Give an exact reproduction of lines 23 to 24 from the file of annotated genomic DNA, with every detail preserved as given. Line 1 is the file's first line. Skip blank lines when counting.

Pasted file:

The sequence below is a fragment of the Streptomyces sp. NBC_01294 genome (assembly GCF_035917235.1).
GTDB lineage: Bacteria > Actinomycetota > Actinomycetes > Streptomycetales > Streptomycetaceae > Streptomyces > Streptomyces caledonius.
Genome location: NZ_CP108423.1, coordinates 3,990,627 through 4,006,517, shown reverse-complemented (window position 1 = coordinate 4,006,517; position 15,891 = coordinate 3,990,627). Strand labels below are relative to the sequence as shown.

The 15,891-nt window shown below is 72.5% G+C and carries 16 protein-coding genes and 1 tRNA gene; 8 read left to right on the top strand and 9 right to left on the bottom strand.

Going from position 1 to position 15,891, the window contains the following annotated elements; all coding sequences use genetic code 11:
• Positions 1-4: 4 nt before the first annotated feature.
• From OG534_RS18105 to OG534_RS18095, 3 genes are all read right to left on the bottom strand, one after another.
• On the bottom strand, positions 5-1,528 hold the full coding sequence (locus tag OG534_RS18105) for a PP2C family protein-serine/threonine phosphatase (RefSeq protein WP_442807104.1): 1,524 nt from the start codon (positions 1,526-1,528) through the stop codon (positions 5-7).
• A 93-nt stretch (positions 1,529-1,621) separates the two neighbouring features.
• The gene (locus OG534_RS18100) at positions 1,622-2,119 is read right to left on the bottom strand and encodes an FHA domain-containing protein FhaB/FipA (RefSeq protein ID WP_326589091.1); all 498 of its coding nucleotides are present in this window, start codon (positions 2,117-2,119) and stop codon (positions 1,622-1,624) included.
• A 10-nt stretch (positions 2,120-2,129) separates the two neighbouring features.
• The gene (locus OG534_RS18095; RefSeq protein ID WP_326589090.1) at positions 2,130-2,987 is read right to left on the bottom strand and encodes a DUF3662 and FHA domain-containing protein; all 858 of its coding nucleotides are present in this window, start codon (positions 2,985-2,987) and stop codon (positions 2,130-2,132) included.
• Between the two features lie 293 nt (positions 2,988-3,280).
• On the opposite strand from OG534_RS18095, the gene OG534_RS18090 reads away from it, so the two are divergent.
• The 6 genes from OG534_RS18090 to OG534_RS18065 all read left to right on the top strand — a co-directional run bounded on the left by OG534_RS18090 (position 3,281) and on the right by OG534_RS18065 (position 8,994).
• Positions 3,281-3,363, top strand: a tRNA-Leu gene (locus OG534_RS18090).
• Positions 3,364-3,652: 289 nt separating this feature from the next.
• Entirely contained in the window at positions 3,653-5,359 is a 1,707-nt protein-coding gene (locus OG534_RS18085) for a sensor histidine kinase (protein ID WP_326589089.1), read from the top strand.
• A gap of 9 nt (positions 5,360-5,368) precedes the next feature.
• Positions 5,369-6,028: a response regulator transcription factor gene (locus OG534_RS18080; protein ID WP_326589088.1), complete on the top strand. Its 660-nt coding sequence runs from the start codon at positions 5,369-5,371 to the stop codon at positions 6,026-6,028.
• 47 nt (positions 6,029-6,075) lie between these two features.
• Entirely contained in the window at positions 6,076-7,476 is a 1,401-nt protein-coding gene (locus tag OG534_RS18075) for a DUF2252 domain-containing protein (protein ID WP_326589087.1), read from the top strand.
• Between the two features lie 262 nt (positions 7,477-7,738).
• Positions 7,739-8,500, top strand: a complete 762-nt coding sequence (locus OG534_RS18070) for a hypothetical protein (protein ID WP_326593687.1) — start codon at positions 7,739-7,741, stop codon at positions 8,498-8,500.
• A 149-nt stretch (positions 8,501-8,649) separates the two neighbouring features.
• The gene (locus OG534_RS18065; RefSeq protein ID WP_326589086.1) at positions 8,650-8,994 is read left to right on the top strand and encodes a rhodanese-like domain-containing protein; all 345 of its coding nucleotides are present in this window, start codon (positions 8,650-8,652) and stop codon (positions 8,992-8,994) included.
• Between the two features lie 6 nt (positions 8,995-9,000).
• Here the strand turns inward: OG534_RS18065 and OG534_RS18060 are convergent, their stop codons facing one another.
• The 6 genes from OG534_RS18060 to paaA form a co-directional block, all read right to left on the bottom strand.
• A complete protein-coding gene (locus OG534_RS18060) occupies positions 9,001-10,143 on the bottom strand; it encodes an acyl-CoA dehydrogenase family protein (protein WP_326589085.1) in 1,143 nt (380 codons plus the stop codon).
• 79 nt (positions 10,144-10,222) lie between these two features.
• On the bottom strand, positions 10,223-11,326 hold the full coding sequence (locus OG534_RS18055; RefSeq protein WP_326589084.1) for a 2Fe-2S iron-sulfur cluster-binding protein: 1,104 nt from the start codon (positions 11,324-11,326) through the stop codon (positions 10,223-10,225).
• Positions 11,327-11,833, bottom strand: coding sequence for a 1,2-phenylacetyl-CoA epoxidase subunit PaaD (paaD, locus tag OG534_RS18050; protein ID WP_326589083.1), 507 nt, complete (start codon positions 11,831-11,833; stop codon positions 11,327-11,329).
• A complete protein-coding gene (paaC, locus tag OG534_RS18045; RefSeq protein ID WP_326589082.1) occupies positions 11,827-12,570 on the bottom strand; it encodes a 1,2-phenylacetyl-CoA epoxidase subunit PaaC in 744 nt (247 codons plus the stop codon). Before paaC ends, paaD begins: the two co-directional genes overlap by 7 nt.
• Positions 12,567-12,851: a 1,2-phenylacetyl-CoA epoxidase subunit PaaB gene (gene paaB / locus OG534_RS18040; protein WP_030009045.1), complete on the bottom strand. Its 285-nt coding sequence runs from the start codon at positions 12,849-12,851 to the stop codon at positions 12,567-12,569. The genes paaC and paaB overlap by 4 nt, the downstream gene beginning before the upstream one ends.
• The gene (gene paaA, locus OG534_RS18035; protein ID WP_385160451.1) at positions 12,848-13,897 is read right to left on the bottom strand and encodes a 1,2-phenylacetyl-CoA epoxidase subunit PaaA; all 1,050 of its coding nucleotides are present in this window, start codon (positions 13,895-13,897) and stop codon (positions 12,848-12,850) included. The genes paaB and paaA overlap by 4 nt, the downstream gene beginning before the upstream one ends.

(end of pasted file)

• Between the two features lie 262 nt (positions 7,477-7,738).
• Positions 7,739-8,500, top strand: a complete 762-nt coding sequence (locus OG534_RS18070) for a hypothetical protein (protein ID WP_326593687.1) — start codon at positions 7,739-7,741, stop codon at positions 8,498-8,500.